Institutions and Voters: Structuring Electoral Choice
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In recent years the study of institutions has very much come into vogue (March and Olsen, 1984). In this regard, the study of voting behaviour is no exception. In their path-breaking article, Powell and Whitten (1993) argued that greater attention needed to be paid “to the electoral context in which citizens choose and the policymaking context within which they evaluate the performance of incumbents” (Ibid.: 392). While previous studies had hinted at the need to be sensitive to the institutional context as a determinant of the vote (see Lewis-Beck, 1980: 318), Powell and Whitten’s study showed very clearly how institutions intervene in the relationship between economic performance and voting behaviour. What is more, this work has been replicated and the findings confirmed. Whitten and Palmer (1999) refined and extended the cross-national study to include 142 elections. At the national level, the finding has also been confirmed. In the French case, Lewis-Beck and Chlarson (2002) have demonstrated that the relative impact of ideological orientation and party identification varies across the two ballots of the presidential election, while Lewis-Beck (1997a,b) and Lewis-Beck and Nadeau (2000) have shown that cohabitation affects the magnitude and target of the economic vote in the French system.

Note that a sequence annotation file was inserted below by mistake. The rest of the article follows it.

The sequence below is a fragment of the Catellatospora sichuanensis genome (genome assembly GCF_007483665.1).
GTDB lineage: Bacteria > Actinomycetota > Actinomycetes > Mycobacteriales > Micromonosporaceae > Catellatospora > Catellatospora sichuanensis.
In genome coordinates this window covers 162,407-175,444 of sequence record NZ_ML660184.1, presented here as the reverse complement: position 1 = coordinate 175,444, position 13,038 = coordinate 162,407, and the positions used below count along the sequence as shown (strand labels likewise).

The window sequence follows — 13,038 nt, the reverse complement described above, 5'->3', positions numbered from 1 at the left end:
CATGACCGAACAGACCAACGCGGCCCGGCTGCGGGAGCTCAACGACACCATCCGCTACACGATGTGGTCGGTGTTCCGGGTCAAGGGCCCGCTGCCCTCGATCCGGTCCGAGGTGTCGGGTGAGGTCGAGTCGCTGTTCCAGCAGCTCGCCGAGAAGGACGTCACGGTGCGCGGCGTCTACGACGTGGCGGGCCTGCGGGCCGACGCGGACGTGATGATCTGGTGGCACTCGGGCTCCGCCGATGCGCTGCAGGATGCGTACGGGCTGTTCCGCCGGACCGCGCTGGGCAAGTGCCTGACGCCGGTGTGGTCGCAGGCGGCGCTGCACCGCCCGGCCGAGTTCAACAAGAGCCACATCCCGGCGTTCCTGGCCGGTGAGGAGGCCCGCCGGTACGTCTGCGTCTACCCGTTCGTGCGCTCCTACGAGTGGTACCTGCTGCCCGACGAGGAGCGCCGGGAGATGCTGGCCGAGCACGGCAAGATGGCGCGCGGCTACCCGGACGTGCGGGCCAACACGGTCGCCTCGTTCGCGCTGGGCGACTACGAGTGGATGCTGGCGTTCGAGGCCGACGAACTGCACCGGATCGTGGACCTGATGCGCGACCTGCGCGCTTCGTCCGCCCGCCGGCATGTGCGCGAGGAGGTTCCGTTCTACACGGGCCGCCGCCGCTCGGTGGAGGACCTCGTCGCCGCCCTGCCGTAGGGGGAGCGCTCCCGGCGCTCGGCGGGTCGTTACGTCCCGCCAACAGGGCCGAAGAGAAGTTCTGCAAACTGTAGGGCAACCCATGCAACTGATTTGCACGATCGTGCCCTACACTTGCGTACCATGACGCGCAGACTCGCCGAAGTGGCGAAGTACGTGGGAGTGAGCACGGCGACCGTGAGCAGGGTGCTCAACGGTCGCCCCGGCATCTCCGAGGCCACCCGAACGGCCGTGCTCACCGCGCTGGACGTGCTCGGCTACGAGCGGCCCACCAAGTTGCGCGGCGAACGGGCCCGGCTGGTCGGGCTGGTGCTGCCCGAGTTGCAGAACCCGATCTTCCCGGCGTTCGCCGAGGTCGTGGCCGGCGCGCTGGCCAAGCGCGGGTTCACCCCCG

KeywordsPrime Minister Presidential Election Vote Behaviour Institutional Variable Party Identification
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